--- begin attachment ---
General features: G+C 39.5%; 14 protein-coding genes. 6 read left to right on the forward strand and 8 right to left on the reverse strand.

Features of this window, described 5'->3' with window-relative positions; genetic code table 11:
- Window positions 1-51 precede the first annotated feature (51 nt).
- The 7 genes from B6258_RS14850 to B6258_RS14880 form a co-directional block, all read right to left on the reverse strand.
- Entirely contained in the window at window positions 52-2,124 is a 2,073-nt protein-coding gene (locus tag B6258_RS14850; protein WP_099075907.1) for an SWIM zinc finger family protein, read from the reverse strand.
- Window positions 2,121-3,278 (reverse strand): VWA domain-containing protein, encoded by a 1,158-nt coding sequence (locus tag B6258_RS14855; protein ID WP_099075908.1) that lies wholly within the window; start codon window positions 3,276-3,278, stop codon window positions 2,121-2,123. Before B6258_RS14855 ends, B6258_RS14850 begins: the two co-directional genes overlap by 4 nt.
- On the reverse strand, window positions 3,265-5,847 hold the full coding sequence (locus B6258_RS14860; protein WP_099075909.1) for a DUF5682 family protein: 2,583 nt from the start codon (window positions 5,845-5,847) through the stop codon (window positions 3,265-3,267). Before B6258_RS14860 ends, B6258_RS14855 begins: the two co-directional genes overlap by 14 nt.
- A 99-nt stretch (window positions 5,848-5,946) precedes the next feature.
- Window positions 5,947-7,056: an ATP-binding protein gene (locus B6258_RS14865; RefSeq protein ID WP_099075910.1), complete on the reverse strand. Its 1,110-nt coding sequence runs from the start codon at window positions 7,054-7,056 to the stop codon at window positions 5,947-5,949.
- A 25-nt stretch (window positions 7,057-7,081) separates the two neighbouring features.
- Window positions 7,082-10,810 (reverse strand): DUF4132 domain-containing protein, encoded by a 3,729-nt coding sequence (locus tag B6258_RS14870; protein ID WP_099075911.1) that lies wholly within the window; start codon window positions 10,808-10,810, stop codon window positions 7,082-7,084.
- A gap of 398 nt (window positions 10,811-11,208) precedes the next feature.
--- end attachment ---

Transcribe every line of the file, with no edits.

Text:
General features: G+C 39.5%; 14 protein-coding genes. 6 read left to right on the forward strand and 8 right to left on the reverse strand.

Features of this window, described 5'->3' with window-relative positions; genetic code table 11:
- Window positions 1-51 precede the first annotated feature (51 nt).
- The 7 genes from B6258_RS14850 to B6258_RS14880 form a co-directional block, all read right to left on the reverse strand.
- Entirely contained in the window at window positions 52-2,124 is a 2,073-nt protein-coding gene (locus tag B6258_RS14850; protein WP_099075907.1) for an SWIM zinc finger family protein, read from the reverse strand.
- Window positions 2,121-3,278 (reverse strand): VWA domain-containing protein, encoded by a 1,158-nt coding sequence (locus tag B6258_RS14855; protein ID WP_099075908.1) that lies wholly within the window; start codon window positions 3,276-3,278, stop codon window positions 2,121-2,123. Before B6258_RS14855 ends, B6258_RS14850 begins: the two co-directional genes overlap by 4 nt.
- On the reverse strand, window positions 3,265-5,847 hold the full coding sequence (locus B6258_RS14860; protein WP_099075909.1) for a DUF5682 family protein: 2,583 nt from the start codon (window positions 5,845-5,847) through the stop codon (window positions 3,265-3,267). Before B6258_RS14860 ends, B6258_RS14855 begins: the two co-directional genes overlap by 14 nt.
- A 99-nt stretch (window positions 5,848-5,946) precedes the next feature.
- Window positions 5,947-7,056: an ATP-binding protein gene (locus B6258_RS14865; RefSeq protein ID WP_099075910.1), complete on the reverse strand. Its 1,110-nt coding sequence runs from the start codon at window positions 7,054-7,056 to the stop codon at window positions 5,947-5,949.
- A 25-nt stretch (window positions 7,057-7,081) separates the two neighbouring features.
- Window positions 7,082-10,810 (reverse strand): DUF4132 domain-containing protein, encoded by a 3,729-nt coding sequence (locus tag B6258_RS14870; protein ID WP_099075911.1) that lies wholly within the window; start codon window positions 10,808-10,810, stop codon window positions 7,082-7,084.
- A gap of 398 nt (window positions 10,811-11,208) precedes the next feature.